1. I am going to present quite an opposite view of this Dan, as an observer, then as a female, a founder of a company and a teacher who likes to hug others when the invitation to engage in a hug, is accepted. So my first point is crucial: if I do not respect others’ boundaries, especially when I hold a position of authority and power in the eyes of others (as surely would be the case for any CEO, boss, teacher, leader, US Senator or VP), then I have violated a core principle of morality: to not wield power over others, if I continually ignore messages about others spacial and touch boundaries. This is abuse, plain and simple. Second, regarding Biden specifically, I don’t recall hearing or seeing an apology from him in any of his explanations; I did see his most recent explanation, which consisted of mainly joking about the whole thing in a lighthearted fashion. If I missed an apology, then I apologize myself — sincerely — (and would be grateful for a link to when he did that, whether a video or some written form). And so whether he actually apologized or not, as an observer of numerous videos of him inappropriately (not just creepy, but much beyond this) touching, caressing, tugging at, pulling towards him, following behind and pushing up against, and repeatedly leaning in over and over again — all with young girls from early teens to as young as 2 years old – and all while these young girls immediately and instinctively pulled away, I am shocked. And I am further shocked to see and hear so many chalk this up to former “social norms” of some prior times. He doesn’t do this with young boys, he might be seen – though rarely – being chummy with males, but this is always in the “good old boy” way without the over-the-top (aka sexual) caressing and smelling and kissing and nudging (and on and on). He is seen doing this not with just everyone, but with countless females, young to old but it is the unbelievable number of instances caught on camera where it involves young children that is so very disturbing. This is never acceptable and to try and make it so by rationalizing it as a social norm in times past is just as incredible to me. Males ARE different than females and their very nature requires society to ensure they quickly learn the difference between touch among family members (and even what boundaries there are for this), including especially their own daughters, touch with a sexual partner, touch with close friends, and touch with those outside of these personal relationships. My hunch is that his behavior has been “overlooked,” however uncomfortable for so many to have witnessed, exactly because of his positions of (extreme) power. Beyond President of the United States, VP is likely to be considered by many, the next most powerful position in the world! But even if not, no study about the importance of touch for humans will ever persuade me that Biden’s type of overt fondling of young girls falls into any acceptable category other than on the wrong side of a line that Western culture (at least), has set in place as one “not-to-be-crossed,” a very long time ago, And this is a line he has visibly crossed on countless occasions, with little girls, witness-able by whoever desires to see how often this really occurred, thanks to the Internet.

    1. Anna,
      You and I agree on the basic proposition which my friend Ken may not: Individuals have an entitlement to some zone of space around themselves. As Biden has said, “‘[A]ny woman or man who feels uncomfortable, should have the right to say, ‘I’m uncomfortable with that.'” And “initiators” of contact (as you say, especially those with authority) should act in a way that the recipient doesn’t have to say that.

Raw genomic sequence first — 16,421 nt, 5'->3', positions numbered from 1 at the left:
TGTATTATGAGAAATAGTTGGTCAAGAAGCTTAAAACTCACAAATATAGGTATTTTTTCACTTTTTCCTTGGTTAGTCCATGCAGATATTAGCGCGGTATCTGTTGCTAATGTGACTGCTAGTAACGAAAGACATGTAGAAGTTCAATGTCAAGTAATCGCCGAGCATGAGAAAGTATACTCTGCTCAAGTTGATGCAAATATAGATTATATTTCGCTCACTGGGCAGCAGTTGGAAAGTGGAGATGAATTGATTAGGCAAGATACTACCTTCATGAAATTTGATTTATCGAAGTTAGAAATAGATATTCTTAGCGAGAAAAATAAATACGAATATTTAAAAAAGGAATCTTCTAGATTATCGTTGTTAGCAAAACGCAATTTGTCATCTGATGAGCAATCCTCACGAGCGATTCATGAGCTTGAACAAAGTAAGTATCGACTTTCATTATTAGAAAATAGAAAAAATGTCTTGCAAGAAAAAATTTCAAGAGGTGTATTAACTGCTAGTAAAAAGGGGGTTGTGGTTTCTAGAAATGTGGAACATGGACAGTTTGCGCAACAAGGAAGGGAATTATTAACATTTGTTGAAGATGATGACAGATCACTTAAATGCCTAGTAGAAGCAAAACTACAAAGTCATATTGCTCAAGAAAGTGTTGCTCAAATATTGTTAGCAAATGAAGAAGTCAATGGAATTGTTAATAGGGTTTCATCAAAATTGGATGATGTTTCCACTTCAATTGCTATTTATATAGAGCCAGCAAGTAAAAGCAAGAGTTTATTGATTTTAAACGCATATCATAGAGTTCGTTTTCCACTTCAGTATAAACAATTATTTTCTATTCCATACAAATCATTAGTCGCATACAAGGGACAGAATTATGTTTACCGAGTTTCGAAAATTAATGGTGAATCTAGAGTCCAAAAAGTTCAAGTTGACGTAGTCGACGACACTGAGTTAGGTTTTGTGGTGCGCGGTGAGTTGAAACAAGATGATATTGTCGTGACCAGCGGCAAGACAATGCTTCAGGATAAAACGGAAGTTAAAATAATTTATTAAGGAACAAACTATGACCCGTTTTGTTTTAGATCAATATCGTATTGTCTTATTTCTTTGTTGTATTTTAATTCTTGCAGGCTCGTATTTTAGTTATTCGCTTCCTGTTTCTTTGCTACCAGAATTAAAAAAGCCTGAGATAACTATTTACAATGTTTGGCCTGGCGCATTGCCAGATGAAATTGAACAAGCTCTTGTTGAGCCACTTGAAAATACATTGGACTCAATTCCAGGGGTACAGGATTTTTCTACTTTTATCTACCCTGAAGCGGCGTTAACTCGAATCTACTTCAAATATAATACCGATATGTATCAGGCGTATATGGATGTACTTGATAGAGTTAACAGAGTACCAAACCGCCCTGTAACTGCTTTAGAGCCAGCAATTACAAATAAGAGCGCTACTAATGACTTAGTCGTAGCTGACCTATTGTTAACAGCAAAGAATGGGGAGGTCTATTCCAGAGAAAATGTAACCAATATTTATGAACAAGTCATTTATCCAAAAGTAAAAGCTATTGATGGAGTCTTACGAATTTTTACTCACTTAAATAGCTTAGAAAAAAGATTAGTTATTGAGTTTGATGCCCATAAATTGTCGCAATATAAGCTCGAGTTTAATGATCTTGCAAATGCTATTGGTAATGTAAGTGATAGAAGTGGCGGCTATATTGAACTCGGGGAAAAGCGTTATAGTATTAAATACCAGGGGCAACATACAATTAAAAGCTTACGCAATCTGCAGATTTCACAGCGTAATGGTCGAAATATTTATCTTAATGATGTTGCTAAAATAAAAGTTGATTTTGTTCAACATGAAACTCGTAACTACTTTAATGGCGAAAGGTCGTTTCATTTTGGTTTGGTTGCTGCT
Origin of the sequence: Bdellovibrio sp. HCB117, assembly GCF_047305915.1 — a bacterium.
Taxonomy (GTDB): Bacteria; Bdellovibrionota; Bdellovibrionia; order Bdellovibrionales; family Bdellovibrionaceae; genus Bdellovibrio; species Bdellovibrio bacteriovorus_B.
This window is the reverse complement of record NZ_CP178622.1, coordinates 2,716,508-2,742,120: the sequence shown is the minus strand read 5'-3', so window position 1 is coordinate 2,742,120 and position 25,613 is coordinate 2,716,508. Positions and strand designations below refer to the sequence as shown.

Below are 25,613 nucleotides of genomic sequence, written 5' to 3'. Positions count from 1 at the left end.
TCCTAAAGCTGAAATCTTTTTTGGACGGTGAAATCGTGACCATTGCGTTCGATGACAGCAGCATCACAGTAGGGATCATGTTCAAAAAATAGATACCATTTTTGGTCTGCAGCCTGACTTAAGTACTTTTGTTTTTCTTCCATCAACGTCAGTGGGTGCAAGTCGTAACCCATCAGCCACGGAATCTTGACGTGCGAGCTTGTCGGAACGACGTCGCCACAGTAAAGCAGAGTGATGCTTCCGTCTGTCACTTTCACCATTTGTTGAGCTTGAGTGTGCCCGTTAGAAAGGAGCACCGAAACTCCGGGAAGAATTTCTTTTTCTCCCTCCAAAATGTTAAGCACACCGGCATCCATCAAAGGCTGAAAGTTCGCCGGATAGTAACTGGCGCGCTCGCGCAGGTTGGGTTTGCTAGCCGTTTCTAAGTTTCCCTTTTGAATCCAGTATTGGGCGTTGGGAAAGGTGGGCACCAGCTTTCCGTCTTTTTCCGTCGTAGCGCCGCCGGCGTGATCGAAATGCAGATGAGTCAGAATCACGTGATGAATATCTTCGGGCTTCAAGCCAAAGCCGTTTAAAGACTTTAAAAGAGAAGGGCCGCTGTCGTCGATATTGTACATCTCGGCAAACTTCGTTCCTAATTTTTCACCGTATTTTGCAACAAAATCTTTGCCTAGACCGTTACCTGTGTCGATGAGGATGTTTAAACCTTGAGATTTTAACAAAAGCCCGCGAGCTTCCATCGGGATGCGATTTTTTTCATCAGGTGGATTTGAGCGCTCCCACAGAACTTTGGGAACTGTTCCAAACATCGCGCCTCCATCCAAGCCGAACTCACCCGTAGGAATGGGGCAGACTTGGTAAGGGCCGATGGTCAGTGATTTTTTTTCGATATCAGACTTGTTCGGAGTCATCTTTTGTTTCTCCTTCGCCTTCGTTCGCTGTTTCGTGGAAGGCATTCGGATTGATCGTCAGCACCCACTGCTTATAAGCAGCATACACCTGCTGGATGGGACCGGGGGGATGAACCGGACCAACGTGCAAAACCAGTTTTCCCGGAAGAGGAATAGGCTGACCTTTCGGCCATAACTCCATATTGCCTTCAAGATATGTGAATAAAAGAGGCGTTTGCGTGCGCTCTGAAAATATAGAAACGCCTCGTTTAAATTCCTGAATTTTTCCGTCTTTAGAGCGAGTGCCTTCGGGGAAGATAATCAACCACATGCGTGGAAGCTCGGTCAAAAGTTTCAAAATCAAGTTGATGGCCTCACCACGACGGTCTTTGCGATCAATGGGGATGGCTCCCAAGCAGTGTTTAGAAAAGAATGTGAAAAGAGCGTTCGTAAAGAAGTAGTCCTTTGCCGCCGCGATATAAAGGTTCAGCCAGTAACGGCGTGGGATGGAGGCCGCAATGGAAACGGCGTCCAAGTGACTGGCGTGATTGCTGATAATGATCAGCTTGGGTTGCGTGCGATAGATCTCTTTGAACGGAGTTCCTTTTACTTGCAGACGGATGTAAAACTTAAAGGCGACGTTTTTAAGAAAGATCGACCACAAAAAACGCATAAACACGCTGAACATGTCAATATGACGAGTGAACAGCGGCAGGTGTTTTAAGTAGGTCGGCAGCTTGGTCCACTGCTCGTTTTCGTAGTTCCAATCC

However, I believe you go too far in your condemnations of Biden as an individual person. When you retroactively say, “this is abuse, plain and simple” it both tortures the word “abuse” and elides a sweeping moral principle with particular behavior in an imbalanced way. You say it’s immoral “if I continually ignore messages about others spacial and touch boundaries.” But where were these “messages” that Biden ignored? You suggest that he was protected from receiving these messages; and I don’t doubt that. People in power don’t always hear the unvarnished truth. But to imply that he was ignoring messages that he didn’t know were there imposes a standard that nearly makes it impossible to live in society. How many hundred messages do I explore when I teach a class of 700 people – of various cultural and personal circumstance?
      In gender studies and feminist circles and Gen Z classrooms these rules are quite clear. But to impose them on 70 year olds is a different story – and their story and cultural understanding over those 7 decades – deserves in fairness to be understood. I would contrast the touch of a grandfather/father/widow, for example, with the statement, “I just grab them by the p—-y” as an example of a grotestque violation of long-enduring norms; with the Biden case of weighing clips of behavior out of context held up to evolving and unspoken norms. So the norms have to be made clear. Have to become verbal. And applying one moral or legal standpoint from one era to another has a genuine unfairness about it. Cringeworthy is culture-dependent.
      We are animals. Take a trip to the zoo, watch primates, and there is all kinds of touching – NOT all sexual or invasive. Somehow, they communicate their boundaries, sometimes the boundaries are violated, and sometimes the offenders are punished.
      Our difference is we can use langauge to discuss these implied boundaries…which is exactly what you and I and Ken and Meryl are doing.